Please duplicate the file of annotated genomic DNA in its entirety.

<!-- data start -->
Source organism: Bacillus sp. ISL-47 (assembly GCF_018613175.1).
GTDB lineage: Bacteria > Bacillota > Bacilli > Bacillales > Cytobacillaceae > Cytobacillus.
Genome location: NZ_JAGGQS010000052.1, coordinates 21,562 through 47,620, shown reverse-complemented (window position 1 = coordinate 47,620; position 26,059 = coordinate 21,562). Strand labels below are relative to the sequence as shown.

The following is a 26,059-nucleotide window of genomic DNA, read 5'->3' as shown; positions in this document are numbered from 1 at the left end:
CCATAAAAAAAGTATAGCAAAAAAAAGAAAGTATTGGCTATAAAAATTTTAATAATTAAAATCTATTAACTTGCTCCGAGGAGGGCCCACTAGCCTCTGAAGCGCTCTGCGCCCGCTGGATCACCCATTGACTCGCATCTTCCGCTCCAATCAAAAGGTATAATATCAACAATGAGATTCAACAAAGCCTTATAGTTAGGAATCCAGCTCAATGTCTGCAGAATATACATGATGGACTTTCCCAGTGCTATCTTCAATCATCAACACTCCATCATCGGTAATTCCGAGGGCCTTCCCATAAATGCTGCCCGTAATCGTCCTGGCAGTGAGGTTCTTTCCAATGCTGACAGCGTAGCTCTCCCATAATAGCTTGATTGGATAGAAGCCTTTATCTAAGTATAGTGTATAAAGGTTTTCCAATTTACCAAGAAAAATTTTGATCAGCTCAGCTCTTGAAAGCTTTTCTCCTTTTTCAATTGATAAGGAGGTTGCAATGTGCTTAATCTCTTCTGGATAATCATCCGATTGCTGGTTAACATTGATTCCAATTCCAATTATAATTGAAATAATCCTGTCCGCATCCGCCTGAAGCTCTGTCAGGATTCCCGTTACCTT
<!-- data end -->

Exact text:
Source organism: Bacillus sp. ISL-47 (assembly GCF_018613175.1).
GTDB lineage: Bacteria > Bacillota > Bacilli > Bacillales > Cytobacillaceae > Cytobacillus.
Genome location: NZ_JAGGQS010000052.1, coordinates 21,562 through 47,620, shown reverse-complemented (window position 1 = coordinate 47,620; position 26,059 = coordinate 21,562). Strand labels below are relative to the sequence as shown.

The following is a 26,059-nucleotide window of genomic DNA, read 5'->3' as shown; positions in this document are numbered from 1 at the left end:
CCATAAAAAAAGTATAGCAAAAAAAAGAAAGTATTGGCTATAAAAATTTTAATAATTAAAATCTATTAACTTGCTCCGAGGAGGGCCCACTAGCCTCTGAAGCGCTCTGCGCCCGCTGGATCACCCATTGACTCGCATCTTCCGCTCCAATCAAAAGGTATAATATCAACAATGAGATTCAACAAAGCCTTATAGTTAGGAATCCAGCTCAATGTCTGCAGAATATACATGATGGACTTTCCCAGTGCTATCTTCAATCATCAACACTCCATCATCGGTAATTCCGAGGGCCTTCCCATAAATGCTGCCCGTAATCGTCCTGGCAGTGAGGTTCTTTCCAATGCTGACAGCGTAGCTCTCCCATAATAGCTTGATTGGATAGAAGCCTTTATCTAAGTATAGTGTATAAAGGTTTTCCAATTTACCAAGAAAAATTTTGATCAGCTCAGCTCTTGAAAGCTTTTCTCCTTTTTCAATTGATAAGGAGGTTGCAATGTGCTTAATCTCTTCTGGATAATCATCCGATTGCTGGTTAACATTGATTCCAATTCCAATTATAATTGAAATAATCCTGTCCGCATCCGCCTGAAGCTCTGTCAGGATTCCCGTTACCTT